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  • Program Reusability through Program Transformation

    Publication Year: 1984, Page(s):574 - 588
    Cited by:  Papers (30)
    Request permission for commercial reuse | Click to expandAbstract | PDF file iconPDF (5155 KB)

    How can a program written in pure applicative LISP be reused in a Fortran environment? One answer is by automatically transforming it from LISP into Fortran. In this paper we discuss a practical application of this technique-one that yields an efficient Fortran program. We view this process as an example of abstract programming, in which the LISP program constitutes an abstract specification for t... View full abstract»

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  • Reusability Through Program Transformations

    Publication Year: 1984, Page(s):589 - 594
    Cited by:  Papers (32)
    Request permission for commercial reuse | Click to expandAbstract | PDF file iconPDF (2371 KB)

    We describe a methodology and supporting programming environment that provide for reuse of abstract programs. Abstract programs are written using notations and constructs natural to the problem domain in a language realized by syntactic extension of a base language. Program transformations are employed to refine an abstract program into its concrete counterpart. We discuss the use of the methodolo... View full abstract»

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  • Empirical Studies of Programming Knowledge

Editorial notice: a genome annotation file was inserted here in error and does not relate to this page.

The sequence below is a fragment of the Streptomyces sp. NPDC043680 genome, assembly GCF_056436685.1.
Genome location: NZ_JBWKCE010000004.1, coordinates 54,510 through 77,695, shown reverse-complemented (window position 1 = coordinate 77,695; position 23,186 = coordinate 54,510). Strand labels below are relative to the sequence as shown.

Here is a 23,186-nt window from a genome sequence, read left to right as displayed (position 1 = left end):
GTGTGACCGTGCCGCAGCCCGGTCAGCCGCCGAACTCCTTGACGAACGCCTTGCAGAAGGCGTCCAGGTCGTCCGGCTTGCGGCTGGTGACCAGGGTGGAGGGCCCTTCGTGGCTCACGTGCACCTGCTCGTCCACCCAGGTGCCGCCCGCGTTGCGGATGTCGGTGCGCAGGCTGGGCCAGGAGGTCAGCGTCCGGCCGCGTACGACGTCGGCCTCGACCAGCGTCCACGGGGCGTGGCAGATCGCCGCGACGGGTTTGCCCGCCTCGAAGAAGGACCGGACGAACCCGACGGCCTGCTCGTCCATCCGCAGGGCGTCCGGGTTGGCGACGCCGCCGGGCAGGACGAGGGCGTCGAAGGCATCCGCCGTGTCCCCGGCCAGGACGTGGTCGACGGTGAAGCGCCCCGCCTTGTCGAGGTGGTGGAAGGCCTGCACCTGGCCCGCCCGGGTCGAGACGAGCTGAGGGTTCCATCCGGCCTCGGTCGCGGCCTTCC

Publication Year: 1984, Page(s):595 - 609
    Cited by:  Papers (292)  |  Patents (3)
    Request permission for commercial reuse | Click to expandAbstract | PDF file iconPDF (2594 KB)

    We suggest that expert programmers have and use two types of programming knowledge: 1) programming plans, which are generic program fragments that represent stereotypic action sequences in programming, and 2) rules of programming discourse, which capture the conventions in programming and govern the composition of the plans into programs. We report here on two empirical studies that attempt to eva... View full abstract»

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  • Call For Papers

    Publication Year: 1984, Page(s):610 - 612
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  • [Front cover]

    Publication Year: 1984, Page(s): c2
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Aims & Scope

The IEEE Transactions on Software Engineering is interested in well-defined theoretical results and empirical studies that have potential impact on the construction, analysis, or management of software. The scope of this Transactions ranges from the mechanisms through the development of principles to the application of those principles to specific environments. Specific topic areas include: a) development and maintenance methods and models, e.g., techniques and principles for the specification, design, and implementation of software systems, including notations and process models; b) assessment methods, e.g., software tests and validation, reliability models, test and diagnosis procedures, software redundancy and design for error control, and the measurements and evaluation of various aspects of the process and product; c) software project management, e.g., productivity factors, cost models, schedule and organizational issues, standards; d) tools and environments, e.g., specific tools, integrated tool environments including the associated architectures, databases, and parallel and distributed processing issues; e) system issues, e.g., hardware-software trade-off; and f) state-of-the-art surveys that provide a synthesis and comprehensive review of the historical development of one particular area of interest.

Full Aims & Scope

Meet Our Editors

Editor-in-Chief
Matthew B. Dwyer
Dept. Computer Science and Engineering
256 Avery Hall
University of Nebraska-Lincoln
Lincoln, NE 68588-0115 USA
tse-eic@computer.org